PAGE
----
All in all, clearly an upstanding guy presiding over an inclusive organization. But in the topsy turvy world of American Syrian policy, Alloush's death is a tragedy. In the desperate effort to pretend that a viable third force exists in Syria, groups like Alloush's which are sponsored by Saudi Arabia are vital to that effort. Hence the fact that Alloush had received an all expenses paid trip to Saudi Arabia for a conference of Syrian opposition leaders, and why the Western media is spinning his death as a setback for Western efforts to achieve a compromise agreement with the Assad regime on a “transitional” government.
“Transitional” is the new code-word for effectively throwing in the towel on the US policy of having its cake and eating it to, of the need of Barack Obama, who called for Assad's overthrow years ago, to avoid a public surrender, while at the same time bowing the strategic reality that the situation on the ground in the region has developed in such a way that Iran/Russia and the United States have a convergence of interests.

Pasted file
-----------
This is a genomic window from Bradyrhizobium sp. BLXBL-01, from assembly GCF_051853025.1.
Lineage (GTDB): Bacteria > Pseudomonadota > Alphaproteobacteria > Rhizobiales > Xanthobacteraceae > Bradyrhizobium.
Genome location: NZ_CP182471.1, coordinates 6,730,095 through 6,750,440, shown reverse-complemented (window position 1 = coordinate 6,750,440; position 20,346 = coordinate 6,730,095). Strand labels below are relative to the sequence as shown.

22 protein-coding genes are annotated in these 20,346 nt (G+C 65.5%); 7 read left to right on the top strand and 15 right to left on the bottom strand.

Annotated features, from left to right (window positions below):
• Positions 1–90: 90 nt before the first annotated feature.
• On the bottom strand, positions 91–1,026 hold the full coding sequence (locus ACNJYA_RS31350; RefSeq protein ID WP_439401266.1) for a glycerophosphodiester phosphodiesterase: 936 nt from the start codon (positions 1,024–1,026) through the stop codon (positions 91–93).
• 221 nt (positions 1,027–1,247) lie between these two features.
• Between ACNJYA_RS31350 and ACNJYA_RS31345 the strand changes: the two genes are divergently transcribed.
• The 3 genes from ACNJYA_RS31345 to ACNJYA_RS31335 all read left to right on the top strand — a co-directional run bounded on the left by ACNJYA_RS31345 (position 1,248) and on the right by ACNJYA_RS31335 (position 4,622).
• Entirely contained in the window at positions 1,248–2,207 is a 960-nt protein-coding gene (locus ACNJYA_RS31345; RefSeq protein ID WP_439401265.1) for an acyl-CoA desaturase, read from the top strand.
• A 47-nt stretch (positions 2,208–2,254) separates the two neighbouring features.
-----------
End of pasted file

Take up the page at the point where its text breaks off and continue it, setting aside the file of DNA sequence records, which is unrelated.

That may seem radical, and it is definitely something that the Republican candidates, taught the danger of appearing “moderate” themselves, are determined to avoid. But as with most alliances throughout history, it is the product of organic forces rather than affection, and hence can't be wished away. The Shia of Iran may dislike the United States, and Hezbollah most certainly hates Israel, but the fact is that at least in Syria, it is the Shia, as a minority, who are facing total extermination. And that prospect comes well above ideological struggle on their priority list. Hezbollah understands quite clearly, much more clearly than US officials, that Lebanon cannot survive the fall of the Assad government in Syria. At the very least, a rebel victory would set off a nation-wide pogrom against Alawis triggering a massive refugee flow. This would occur even if a majority of rebels did not seek such an outcome, because none have any incentive to stop their “partners” from carrying out such a purge. The natural result would be a refugee flow into Lebanon worsening the existing crisis situation there.